DURHAM, Ont. - One person was killed as a violent storm harbouring suspected tornadoes tore across Ontario on Thursday, flattening buildings, tearing the roofs off homes and felling trees and power lines across a large swath of the province.
The intense storm prompted tornado warnings as it tracked east, and more than 69,000 Hydro One customers were without power in the aftermath.
The first reports of funnel clouds came from the southwestern Ontario community of Durham, where the West Grey Police Services confirmed one person was dead.
While police provided few details, Durham resident Gord Becker said a person had been killed in the conservation park towards the north of the town. Becker said people in the park had told him a workshed had collapsed in the storm, crushing a person inside.
There were unconfirmed reports that the victim was an 11-year-old boy.
"It's complete destruction," said Becker, adding that a number of buildings had been levelled as the storm roared through.
"The sky was just black, the clouds were moving in circles."
"There was tremendous amounts of tree damage, wires were down, I just barely got through the road."
The town was swarming with emergency personnel who were working frantically to attend to damages on Thursday evening.
Suspected tornadoes were also reported in two communities north of Toronto - Vaughan and Newmarket.
The intense storm had Environment Canada advising people to take shelter in basements or other secure areas, and at one point Toronto and Hamilton, among other large urban centres, were under tornado warnings.
Numerous flights at Pearson International Airport had been cancelled or delayed.
The sudden severe weather was thought to be the result of the sweltering temperatures of the past few days.
"There's some very warm and humid air acting as the fuel that's driving this thunderstorm development," said Environment Canada Meteorologist Geoff Coulson.
"Now it's just a question of trying to figure out how much damage it caused, its path and rating."
Residents in Vaughan reported roofs torn off homes and businesses.
"I saw three little small funnel clouds join themselves into one and just kept on coming towards my store," said Vince Varano, manager of the Highland Farms grocery store.
"I was just going to come to my store and lock everybody in."
Although his store escaped unharmed, Varano said he had heard of a grocery store further away which had its roof torn off.
There were also reports of cars being flipped over in a shopping centre's parking lot.
Debris scattered across the parking lot of another nearby mall, including concrete blocks and a satellite dish. Cars were displaced from their parking spots, streetlights were out and signs were broken.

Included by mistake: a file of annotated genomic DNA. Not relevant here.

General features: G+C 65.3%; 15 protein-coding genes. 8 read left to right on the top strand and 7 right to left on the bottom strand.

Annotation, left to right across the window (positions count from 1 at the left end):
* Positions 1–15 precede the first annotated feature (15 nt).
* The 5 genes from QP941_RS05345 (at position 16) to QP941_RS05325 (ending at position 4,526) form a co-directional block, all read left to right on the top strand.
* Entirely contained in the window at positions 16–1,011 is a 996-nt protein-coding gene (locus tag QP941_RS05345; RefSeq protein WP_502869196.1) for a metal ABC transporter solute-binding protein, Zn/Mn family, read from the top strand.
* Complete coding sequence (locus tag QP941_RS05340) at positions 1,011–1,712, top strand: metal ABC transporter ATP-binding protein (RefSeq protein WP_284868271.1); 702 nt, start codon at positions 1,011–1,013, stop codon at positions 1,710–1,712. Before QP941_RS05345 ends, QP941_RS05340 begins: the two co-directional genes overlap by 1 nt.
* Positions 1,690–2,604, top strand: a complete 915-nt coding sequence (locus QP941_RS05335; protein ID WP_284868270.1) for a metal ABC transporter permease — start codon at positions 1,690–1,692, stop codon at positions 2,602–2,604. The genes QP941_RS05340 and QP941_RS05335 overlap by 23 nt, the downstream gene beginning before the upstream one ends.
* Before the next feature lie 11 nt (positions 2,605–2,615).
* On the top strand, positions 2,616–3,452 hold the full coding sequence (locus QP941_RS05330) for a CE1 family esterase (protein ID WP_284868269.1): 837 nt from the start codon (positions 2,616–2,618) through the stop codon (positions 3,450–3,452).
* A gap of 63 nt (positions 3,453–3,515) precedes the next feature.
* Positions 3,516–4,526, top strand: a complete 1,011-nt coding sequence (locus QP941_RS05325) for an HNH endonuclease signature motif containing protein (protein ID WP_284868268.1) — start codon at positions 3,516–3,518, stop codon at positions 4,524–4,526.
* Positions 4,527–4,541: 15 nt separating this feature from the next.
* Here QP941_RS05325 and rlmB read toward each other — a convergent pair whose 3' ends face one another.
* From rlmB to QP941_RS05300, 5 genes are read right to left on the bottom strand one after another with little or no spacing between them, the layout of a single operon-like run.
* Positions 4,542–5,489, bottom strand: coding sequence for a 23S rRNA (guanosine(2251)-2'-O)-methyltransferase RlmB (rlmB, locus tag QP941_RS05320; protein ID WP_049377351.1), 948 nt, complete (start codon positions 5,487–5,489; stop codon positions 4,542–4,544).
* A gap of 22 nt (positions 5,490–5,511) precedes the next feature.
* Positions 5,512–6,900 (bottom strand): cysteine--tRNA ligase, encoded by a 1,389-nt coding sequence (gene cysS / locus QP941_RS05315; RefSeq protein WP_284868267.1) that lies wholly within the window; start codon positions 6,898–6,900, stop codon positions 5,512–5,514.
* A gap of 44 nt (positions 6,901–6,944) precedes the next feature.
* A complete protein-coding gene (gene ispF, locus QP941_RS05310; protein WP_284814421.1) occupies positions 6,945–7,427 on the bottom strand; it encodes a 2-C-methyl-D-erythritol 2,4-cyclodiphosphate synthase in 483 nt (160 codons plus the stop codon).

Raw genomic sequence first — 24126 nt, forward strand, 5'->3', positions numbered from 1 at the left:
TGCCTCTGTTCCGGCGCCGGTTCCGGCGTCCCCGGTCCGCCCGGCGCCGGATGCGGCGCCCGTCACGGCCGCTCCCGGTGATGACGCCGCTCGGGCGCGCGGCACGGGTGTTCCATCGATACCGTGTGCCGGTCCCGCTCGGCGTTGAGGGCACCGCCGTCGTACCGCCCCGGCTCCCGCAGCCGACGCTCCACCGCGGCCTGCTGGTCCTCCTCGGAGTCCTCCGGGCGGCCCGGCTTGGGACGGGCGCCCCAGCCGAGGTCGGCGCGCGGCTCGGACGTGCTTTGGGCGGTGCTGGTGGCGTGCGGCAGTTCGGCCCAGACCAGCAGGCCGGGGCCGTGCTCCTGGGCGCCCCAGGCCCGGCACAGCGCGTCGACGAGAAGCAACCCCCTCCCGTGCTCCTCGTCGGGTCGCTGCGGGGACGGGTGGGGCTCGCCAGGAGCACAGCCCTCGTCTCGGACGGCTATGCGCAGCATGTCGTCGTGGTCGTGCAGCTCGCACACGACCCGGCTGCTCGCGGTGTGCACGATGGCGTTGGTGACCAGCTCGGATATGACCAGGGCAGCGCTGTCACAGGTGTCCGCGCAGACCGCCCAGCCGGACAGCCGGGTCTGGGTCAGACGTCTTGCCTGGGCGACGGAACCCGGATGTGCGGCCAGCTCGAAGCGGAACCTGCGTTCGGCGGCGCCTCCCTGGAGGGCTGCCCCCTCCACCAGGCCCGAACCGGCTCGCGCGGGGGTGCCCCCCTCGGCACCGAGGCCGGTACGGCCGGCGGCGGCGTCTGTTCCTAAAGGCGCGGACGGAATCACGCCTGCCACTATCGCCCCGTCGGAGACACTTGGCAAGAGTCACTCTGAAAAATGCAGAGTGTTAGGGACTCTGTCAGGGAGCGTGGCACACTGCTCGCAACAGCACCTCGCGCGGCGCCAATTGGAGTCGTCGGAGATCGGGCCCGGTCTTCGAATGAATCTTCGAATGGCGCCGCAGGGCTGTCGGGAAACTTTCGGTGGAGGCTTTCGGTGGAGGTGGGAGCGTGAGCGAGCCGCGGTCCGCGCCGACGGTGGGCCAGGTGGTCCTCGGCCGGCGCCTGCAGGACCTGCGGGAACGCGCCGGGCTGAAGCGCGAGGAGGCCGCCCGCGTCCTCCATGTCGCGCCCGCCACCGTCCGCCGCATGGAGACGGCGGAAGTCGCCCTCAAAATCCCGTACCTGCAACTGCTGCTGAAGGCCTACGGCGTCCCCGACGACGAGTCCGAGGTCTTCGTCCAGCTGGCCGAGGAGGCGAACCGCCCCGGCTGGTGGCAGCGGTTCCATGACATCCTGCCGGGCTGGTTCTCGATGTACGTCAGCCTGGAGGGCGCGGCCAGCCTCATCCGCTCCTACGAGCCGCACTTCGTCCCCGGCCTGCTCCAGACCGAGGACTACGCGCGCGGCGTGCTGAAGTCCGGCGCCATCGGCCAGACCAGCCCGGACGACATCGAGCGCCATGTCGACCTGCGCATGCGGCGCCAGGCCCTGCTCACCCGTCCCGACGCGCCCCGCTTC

"This is the air conditioning unit we had on our roof," said Robin Yadranji, pointing to a square scrap of metal in the parking lot of his car dealership.
"It landed on top of the cars, then they just twisted, went around and all the cars got damaged."
One business owner, who would only identify herself as Carm, said she was inside when she started seeing "things flying in the air and cars all over the place."
"It was pretty bad. You could see wind tunnels basically, and you could see things flying away with it," she said.
"And it happened it a minute."
Every available officer was brought in to deal with the storm aftermath in Vaughan, a York region police spokeswoman said.
There was widespread damage, power outages and debris, but police knew of no serious injuries, she said.
Police were appealing to residents to stay off the roads because of the dangers posed by debris and downed power lines.
There were also no reports of serious injuries after a possible tornado sighting near Newmarket. The suspected funnel cloud was spotted near an equestrian facility, police said.
Pat Zolnai, who lives in Durham, said the weather turned nasty mid-afternoon.
Zolnai said her next door neighbour had been driving home from the nearby community Mount Forest and had seen what she thought was a tornado touching down around 3:30 p.m.
"She saw a funnel," said Zolnai.
Mel Graham at the Leeson True Value Hardware store in the village of Markdale, near Durham, said although he didn't see a tornado, the heavy storm that swept through the town cut down power lines, causing a temporary blackout.
Graham said firefighters were walking the streets telling business owners and residents to return home and stay indoors.
-With files from Romina Maurino, Diana Mehta, Brian Pardoe and Peter Cameron